Responsible employers take care to avoid new employees or contractors importing a competitor’s confidential information into the company because that can make the new employer responsible as a matter of law for what the employee misappropriated from a past organization. Simply put, every company should have policies that state, “Don’t take our confidential information, and don’t use or bring a competitor’s confidential information to us.”

Is the Law Around Confidentiality Agreements Changing at All?

Judges and juries do not like theft, but courts also want to be careful that people signing CAs are given fair advance warning of what is confidential and what is not and when something that was confidential ceases to be protectable.

CAs that are too broad are regularly narrowed and even invalidated by courts. This is why it is important for companies to have tightly drafted CAs and to regularly examine their CAs and security around confidential information to ensure they are protecting their rights. Copying someone else’s CA or using a template will often lead to problems, including the potential loss of confidential information, reduced goodwill, and costly legal battles.

What Should Recruiters Know About Confidentiality Agreements?

Recruiters should inquire whether candidates have CAs and inform employers of restrictions candidates may have regarding the confidential information of their current and former employers.

Recruiters can also provide value to their clients by helping them establish protocols to remind new hires to return all confidential information to their prior employers and not bring any protected confidential information to a new employer.

Examples of confidential information in the recruiting industry would include candidate information, salary history and requirements, customer information, and any data regarding placements that is not publicly available. A job that is posted online with the employer’s name ceases to remain fully confidential, but if a job is posted with just a description of the industry, the employer’s identity would be an example of confidential information because a competitor could have an unfair head start if it knew of an opening at an employer.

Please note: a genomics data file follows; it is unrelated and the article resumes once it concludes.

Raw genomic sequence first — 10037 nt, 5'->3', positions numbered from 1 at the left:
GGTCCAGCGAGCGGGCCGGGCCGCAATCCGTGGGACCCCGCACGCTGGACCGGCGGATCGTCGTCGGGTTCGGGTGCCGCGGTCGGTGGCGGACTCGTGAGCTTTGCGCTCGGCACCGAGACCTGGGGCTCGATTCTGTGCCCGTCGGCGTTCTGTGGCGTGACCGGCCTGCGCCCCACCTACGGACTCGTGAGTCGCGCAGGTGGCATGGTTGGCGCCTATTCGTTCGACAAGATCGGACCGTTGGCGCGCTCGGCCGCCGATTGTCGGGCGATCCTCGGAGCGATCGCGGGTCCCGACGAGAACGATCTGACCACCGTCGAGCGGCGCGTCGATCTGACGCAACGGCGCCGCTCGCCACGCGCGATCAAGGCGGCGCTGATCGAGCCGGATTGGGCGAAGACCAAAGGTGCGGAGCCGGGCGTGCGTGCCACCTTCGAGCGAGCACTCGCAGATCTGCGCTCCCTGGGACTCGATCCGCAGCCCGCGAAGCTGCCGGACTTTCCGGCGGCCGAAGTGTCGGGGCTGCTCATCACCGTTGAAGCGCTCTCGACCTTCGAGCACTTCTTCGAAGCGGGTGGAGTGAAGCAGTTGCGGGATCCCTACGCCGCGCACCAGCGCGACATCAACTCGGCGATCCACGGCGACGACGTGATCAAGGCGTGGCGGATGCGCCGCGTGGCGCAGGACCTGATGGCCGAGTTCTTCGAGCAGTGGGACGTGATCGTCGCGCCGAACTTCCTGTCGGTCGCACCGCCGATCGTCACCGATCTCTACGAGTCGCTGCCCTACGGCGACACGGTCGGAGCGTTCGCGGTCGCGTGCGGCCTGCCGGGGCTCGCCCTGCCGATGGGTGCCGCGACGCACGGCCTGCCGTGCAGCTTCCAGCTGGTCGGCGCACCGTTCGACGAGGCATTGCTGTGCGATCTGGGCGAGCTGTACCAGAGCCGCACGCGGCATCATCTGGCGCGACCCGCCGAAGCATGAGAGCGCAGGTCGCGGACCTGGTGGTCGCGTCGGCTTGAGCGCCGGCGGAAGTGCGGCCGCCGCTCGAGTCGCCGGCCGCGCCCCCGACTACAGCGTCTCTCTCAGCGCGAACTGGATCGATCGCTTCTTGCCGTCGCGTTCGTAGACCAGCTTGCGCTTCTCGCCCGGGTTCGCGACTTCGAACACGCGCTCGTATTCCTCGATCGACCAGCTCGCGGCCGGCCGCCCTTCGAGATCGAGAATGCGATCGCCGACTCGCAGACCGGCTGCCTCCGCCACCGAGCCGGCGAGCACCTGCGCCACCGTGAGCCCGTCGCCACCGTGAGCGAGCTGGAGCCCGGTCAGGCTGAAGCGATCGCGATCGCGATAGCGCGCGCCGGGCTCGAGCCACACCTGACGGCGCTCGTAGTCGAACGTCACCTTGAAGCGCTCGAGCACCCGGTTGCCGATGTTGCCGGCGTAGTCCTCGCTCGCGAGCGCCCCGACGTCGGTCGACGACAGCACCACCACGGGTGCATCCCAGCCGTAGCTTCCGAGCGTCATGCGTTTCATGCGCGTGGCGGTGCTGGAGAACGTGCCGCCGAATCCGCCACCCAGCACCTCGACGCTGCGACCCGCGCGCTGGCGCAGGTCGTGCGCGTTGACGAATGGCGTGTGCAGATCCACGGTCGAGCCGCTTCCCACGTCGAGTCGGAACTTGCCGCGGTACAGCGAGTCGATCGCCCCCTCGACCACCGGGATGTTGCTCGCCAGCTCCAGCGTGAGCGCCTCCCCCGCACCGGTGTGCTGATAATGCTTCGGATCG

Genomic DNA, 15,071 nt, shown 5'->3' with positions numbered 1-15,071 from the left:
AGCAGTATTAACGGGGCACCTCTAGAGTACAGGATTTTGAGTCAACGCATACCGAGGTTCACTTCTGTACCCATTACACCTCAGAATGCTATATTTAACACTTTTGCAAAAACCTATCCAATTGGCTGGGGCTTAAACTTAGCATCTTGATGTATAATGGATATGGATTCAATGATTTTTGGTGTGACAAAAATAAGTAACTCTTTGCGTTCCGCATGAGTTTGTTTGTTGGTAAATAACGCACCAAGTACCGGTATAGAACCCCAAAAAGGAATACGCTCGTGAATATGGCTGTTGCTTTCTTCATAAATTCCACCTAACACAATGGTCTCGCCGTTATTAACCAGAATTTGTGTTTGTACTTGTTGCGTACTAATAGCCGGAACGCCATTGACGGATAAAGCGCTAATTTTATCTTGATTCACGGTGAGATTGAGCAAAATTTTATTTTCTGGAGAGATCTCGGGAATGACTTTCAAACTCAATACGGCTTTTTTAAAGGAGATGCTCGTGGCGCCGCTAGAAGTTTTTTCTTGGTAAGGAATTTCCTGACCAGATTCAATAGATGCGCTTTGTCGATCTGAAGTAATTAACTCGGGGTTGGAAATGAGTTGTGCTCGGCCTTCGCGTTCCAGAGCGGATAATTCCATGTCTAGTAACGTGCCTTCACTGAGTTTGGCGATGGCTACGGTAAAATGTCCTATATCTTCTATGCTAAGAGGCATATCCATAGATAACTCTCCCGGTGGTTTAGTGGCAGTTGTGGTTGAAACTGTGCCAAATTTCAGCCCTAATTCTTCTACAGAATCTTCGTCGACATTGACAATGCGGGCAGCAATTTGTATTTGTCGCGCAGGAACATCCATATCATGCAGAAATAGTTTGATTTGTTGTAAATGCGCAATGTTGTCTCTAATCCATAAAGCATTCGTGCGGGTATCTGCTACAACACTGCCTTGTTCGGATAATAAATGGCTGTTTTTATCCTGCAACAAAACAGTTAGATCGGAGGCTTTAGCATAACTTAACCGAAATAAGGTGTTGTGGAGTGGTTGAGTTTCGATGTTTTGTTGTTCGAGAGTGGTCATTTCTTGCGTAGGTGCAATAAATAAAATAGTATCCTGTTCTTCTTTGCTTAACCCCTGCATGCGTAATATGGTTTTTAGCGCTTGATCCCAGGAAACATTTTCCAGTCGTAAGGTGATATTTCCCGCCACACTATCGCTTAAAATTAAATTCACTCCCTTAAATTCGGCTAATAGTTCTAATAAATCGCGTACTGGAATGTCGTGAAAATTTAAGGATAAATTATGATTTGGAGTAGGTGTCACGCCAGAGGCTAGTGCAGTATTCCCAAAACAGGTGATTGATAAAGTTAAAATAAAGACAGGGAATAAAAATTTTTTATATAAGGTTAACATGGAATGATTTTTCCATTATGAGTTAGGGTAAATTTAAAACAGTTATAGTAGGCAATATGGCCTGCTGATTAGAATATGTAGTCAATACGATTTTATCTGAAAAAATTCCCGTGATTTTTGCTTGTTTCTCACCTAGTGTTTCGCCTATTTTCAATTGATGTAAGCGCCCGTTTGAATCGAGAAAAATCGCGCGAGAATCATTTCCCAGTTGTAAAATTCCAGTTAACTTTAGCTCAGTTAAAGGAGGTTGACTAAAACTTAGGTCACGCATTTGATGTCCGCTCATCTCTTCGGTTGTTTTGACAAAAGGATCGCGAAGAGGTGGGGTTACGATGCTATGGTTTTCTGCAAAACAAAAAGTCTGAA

Jay Zweig is a labor and employment partner in the Phoenix office of Ballard Spahr. He can be reached at 602.798.5500 or [email protected].

This article is for informational purposes only and does not constitute legal advice.

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Jay Zweig is a labor and employment partner in the Phoenix office of the national law firm Ballard Spahr. He assists employers with human resources policies, confidentiality and non-compete agreements, wage-and-hour standards, FMLA, COVID-19 employment and leave law issues, whistleblower cases, sexual harassment and employment discrimination administrative charges and litigation, internal investigations, ADA matters, and OSHA citations. He can be reached at 602.798.5500 or [email protected]